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The determination of the mechanical properties of materials is predominantly undertaken using destructive approaches. Such approaches are based on well-established mathematical formulations where a physical property of the material is measured as a function of an input under controlled conditions provided by some machine, such as load-displacement curves in indentation tests and stress-strain plots in tensile testing. The main disadvantage of these methods is that they involve destruction of samples as they are usually tested to failure to determine the properties of interest. This means that large sample sizes are required to obtain statistical certainty, a condition that, depending on the material, may mean the process is both time consuming and expensive. In addition, for rapid prototyping and small-batch manufacturing of polymers, these techniques may be inappropriate either due to excessive cost or high polymer composition variability between batches. In this paper we discuss how the Euler-Bernoulli beam theory can be exploited for experimental, non-destructive assessment of the mechanical properties of three different 3D-printed materials: a plastic, an elastomer, and a hydrogel. We demonstrate applicability of the approach for materials, which vary by several orders of magnitude of Young’s moduli, by measuring the resonance frequencies of appended rectangular cantilevers using laser Doppler vibrometry. The results indicate that experimental determination of the resonance frequency can be used to accurately determine the exact elastic modulus of any given 3D-printed component. We compare the obtained results with those obtained by tensile testing for comparison and validation.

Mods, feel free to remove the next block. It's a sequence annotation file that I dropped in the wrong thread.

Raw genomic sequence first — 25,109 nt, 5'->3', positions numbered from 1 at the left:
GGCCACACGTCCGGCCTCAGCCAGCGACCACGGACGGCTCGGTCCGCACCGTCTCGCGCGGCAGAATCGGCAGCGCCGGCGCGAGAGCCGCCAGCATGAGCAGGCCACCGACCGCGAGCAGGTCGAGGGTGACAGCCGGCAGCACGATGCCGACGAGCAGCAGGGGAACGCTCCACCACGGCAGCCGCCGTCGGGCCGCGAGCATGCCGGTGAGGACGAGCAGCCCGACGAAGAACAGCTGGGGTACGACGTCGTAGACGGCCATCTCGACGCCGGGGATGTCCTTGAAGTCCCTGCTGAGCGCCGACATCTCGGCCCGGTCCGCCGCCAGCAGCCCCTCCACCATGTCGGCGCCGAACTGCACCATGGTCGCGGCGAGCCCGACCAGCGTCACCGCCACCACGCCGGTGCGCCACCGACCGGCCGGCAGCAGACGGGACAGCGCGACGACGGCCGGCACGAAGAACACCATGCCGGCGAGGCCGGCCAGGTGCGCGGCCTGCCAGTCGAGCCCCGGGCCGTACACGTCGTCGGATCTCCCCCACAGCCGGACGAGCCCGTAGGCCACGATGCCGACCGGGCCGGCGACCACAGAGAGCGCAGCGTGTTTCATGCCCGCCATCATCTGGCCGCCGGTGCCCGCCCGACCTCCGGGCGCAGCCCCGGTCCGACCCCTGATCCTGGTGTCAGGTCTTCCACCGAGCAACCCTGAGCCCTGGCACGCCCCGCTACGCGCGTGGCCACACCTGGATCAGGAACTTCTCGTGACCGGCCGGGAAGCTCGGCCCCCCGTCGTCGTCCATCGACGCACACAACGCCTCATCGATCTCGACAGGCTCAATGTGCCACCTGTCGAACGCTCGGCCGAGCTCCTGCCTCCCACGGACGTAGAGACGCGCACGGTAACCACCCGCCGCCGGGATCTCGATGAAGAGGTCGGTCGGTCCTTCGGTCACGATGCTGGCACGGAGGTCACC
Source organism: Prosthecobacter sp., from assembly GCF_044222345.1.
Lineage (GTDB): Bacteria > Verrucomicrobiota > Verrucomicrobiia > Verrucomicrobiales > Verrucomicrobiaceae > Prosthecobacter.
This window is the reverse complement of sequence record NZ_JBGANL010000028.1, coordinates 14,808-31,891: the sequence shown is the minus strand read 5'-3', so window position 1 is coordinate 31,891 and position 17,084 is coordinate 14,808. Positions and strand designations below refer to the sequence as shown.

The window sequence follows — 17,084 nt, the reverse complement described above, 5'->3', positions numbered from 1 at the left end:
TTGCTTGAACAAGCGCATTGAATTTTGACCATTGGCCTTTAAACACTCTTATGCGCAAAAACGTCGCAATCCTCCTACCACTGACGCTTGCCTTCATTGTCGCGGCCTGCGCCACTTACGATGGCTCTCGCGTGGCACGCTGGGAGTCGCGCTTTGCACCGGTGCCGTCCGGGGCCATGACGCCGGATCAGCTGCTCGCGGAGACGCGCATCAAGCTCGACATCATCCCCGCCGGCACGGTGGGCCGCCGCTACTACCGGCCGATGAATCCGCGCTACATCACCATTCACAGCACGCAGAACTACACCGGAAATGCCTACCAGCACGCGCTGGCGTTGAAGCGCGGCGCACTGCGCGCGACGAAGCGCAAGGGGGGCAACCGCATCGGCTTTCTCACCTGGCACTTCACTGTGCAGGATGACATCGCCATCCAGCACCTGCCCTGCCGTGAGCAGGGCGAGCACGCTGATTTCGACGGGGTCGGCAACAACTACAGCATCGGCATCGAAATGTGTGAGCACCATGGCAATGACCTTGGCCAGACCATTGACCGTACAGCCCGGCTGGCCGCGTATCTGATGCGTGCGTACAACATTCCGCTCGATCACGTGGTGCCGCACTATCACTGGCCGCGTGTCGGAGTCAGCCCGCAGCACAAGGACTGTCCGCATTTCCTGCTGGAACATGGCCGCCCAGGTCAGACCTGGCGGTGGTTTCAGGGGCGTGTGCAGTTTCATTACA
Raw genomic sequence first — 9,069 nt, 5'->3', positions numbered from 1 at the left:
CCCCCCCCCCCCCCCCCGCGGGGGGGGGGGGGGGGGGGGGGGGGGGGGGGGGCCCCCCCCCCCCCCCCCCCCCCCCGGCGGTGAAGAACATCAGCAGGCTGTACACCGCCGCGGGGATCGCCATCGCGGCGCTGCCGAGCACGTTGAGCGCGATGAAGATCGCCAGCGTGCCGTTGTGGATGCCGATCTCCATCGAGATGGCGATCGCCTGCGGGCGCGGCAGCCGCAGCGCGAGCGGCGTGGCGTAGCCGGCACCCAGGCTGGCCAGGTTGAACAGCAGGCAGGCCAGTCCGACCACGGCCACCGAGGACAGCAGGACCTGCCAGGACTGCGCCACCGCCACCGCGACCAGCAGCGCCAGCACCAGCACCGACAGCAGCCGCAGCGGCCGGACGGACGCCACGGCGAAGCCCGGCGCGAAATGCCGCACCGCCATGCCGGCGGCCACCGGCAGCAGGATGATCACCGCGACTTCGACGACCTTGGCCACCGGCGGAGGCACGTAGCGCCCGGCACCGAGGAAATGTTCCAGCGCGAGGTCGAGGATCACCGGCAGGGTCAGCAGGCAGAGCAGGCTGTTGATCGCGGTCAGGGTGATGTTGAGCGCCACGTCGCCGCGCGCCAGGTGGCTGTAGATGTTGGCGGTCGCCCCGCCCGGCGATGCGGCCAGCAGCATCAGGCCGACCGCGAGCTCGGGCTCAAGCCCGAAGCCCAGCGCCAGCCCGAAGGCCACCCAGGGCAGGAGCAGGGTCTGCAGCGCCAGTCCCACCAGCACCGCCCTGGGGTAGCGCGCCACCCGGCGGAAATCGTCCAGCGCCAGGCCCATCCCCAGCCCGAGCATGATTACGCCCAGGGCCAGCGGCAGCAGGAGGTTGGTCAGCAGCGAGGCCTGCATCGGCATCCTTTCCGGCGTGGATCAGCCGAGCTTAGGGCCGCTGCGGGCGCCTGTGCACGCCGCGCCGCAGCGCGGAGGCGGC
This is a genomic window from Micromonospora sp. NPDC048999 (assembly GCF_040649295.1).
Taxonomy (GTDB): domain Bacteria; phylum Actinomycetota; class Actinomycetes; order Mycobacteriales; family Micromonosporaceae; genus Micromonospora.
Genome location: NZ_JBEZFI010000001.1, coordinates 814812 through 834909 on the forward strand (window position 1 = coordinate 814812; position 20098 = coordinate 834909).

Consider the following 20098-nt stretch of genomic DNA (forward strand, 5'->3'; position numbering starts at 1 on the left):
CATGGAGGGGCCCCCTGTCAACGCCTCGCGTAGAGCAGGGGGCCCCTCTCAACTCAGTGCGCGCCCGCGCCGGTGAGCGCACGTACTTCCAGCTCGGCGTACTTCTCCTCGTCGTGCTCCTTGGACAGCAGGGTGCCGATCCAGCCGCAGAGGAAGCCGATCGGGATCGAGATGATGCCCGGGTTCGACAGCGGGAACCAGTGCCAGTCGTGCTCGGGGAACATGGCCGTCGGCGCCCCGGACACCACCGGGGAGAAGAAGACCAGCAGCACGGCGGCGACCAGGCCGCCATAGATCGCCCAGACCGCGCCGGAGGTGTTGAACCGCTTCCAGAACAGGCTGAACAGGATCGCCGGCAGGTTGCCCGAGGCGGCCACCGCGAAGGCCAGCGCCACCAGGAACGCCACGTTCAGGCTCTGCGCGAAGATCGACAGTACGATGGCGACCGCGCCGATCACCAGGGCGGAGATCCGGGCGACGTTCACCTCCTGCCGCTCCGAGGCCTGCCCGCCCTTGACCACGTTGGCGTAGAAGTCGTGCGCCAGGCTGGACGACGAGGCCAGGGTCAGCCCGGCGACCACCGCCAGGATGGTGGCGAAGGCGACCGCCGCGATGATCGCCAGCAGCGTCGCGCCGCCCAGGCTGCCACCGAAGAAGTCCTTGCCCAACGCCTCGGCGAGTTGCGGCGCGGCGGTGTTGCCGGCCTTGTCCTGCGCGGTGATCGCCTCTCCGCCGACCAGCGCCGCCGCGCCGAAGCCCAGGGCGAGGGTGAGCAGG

- digital-light processing
- mechanical properties
- laser-scanning vibrometry
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- 1 Finished
Transformative Anatomically accurate Microvascular flow Phantoms for Ultrasound therapy research (TAMP-US)
1/04/20 → 31/12/21